If conservatives are more likely to conform to social expectations and to focus on their in-groups, liberals are more open to social diversity and new experiences. This means that they are attracted to a more bohemian way of life and more unconventional career paths, such as being artists and writers.

Artists and Eccentrics

Artists share with eccentrics a willingness to break the mold and behave differently from earlier generations and other people more generally.

They often may do so because they are rather socially detached. This is frequently because they experience diversity early in their lives, whether due to immigration, gender identity, illness, or other influences that make them see the world as substantially different from the mainstream of society.

They do not conform to their beliefs, habits, and sensibility. That is an important key to creativity and we all benefit from their escaping the pressure to conform, often in bohemian communities that accept them.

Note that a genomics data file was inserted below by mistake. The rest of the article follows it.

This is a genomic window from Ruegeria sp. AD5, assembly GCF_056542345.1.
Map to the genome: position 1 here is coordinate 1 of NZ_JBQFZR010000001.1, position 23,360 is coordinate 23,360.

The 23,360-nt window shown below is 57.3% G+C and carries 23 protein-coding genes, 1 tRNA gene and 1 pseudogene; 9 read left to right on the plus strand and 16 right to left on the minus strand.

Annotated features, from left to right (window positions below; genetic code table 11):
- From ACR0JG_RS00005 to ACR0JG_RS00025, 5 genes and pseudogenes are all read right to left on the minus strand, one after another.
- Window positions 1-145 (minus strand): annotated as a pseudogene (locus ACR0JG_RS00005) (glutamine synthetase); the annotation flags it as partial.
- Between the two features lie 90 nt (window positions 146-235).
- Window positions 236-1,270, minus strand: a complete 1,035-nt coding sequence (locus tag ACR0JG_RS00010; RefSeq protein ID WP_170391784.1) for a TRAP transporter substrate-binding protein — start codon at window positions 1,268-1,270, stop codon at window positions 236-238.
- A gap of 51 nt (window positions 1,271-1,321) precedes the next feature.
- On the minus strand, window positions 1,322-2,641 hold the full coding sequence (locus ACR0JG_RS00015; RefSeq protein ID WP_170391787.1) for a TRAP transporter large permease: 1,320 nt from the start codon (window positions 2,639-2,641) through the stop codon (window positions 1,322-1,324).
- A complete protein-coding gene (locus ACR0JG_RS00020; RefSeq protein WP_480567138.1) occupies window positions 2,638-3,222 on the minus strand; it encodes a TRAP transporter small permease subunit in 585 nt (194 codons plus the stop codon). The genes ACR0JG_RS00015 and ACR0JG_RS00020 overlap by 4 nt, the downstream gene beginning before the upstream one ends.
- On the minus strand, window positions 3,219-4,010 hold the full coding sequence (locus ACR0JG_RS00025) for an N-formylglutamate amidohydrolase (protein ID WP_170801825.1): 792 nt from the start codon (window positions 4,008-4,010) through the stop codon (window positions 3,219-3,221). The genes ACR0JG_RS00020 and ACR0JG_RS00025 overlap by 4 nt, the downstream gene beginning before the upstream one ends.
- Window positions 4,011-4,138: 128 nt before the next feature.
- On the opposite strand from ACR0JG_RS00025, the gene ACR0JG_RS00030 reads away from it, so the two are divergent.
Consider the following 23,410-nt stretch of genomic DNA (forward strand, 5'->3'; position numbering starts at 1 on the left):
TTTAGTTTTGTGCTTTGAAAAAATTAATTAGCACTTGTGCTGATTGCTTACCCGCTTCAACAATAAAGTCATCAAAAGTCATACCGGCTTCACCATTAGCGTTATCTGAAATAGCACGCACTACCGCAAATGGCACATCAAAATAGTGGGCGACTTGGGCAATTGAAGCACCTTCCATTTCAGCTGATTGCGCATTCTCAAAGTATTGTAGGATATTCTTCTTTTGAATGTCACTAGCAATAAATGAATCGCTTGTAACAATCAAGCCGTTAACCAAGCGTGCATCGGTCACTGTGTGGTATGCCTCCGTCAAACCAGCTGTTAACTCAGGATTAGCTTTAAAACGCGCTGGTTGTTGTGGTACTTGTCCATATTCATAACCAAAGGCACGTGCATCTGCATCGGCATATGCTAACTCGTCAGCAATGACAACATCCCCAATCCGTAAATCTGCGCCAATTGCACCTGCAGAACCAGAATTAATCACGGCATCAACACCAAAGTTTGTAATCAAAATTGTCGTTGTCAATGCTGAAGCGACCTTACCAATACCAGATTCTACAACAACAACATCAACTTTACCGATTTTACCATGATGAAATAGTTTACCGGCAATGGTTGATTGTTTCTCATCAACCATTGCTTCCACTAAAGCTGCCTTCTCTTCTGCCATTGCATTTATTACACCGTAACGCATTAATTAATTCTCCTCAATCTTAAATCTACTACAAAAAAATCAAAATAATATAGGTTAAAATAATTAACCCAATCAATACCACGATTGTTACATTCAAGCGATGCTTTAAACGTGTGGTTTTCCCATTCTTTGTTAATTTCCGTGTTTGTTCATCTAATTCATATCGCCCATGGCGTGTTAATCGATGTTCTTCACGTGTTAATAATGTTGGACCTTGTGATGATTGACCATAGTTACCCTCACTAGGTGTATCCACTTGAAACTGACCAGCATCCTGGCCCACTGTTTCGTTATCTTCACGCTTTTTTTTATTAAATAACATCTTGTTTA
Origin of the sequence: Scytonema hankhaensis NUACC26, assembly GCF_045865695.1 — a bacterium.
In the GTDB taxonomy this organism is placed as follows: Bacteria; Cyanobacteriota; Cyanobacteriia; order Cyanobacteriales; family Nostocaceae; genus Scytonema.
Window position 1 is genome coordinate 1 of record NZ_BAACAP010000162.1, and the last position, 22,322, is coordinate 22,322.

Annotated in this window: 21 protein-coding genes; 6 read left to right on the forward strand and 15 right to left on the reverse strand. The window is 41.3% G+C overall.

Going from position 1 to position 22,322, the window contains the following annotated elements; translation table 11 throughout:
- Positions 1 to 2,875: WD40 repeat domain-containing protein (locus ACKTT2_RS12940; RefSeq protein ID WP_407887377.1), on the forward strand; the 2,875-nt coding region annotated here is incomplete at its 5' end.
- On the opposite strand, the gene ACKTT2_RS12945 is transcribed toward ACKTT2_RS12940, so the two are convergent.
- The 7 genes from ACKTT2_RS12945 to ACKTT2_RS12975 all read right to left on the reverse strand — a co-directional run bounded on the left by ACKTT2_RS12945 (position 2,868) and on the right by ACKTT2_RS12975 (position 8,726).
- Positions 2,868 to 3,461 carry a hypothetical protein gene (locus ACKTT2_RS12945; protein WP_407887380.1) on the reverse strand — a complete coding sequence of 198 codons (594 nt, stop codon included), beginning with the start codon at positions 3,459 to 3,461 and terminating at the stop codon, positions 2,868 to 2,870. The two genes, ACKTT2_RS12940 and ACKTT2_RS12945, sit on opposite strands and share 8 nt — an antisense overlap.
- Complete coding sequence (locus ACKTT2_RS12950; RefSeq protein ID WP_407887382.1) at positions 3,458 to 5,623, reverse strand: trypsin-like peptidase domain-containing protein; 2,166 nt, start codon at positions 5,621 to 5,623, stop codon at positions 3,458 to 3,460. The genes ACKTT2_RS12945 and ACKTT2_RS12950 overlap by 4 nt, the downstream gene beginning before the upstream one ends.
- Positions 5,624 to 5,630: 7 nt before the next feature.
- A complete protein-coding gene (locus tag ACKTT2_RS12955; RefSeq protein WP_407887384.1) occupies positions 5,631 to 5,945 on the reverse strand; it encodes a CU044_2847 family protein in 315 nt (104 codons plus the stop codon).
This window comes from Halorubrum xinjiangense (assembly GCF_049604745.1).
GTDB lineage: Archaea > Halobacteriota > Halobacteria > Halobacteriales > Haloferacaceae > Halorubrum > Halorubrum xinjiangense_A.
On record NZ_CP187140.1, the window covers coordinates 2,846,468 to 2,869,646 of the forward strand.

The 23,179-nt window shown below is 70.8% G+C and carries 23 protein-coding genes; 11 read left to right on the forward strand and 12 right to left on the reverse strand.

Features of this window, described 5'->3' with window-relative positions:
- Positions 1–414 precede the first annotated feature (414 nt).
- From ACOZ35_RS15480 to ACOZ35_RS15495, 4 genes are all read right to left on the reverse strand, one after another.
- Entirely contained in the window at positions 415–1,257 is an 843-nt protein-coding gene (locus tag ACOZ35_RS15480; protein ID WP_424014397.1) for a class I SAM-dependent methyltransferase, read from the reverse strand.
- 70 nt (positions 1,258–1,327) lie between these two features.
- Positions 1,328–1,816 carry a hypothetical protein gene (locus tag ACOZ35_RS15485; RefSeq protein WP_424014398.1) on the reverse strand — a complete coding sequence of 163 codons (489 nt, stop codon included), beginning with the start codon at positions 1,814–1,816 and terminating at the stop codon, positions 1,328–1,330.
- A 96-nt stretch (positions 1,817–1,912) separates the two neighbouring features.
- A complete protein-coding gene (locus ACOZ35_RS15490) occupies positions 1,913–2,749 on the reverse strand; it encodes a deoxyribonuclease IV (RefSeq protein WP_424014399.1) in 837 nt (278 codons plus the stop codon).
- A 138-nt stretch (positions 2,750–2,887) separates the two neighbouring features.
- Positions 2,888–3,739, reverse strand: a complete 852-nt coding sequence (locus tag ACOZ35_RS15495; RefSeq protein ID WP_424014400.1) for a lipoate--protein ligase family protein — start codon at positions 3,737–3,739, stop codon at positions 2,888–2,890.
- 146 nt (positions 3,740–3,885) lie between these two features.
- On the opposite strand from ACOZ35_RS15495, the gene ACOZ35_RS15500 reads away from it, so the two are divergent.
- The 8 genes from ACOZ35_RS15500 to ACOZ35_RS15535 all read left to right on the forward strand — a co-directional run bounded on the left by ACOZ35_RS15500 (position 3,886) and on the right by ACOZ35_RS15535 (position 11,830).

References

1 Boehm, C. (2000). Hierarchy in the forest. Cambridge, MA; Harvard University Press.

2 Shostak, M. (1981). Nisa: The life and words of a !Kung woman. Cambridge, MA: Harvard University Press.

3 Berry, J. W. (1967). Independence and conformity in subsistence-level societies. Journal of Personality and Social Psychology, 7, 415-418.

4 Sosis, R., and Bressler, E. R. (2003). Cooperation and commune longevity: A test of the costly signaling theory of religion. Cross- Cultural Research, 37, 211-239.

5 Sosis, R., and Ruffle, (2003). Religious ritual and cooperation: Testing for a relationship on Israeli religious and secular kibbutzim. Current Anthropology, 44, 713-722.

6 Cialdini, R. (1988). Influence: Science and practice (2nd Ed.). Glenview, IL: Scott Foresman.

7 Tuschman, A. (2013).Our political nature: The evolutionary origins of what divides us. Amherst, NY: Prometheus.

8 Garcia, H. (2019). Sex, power, and partisanship. Amherst, NY: Prometheus Books.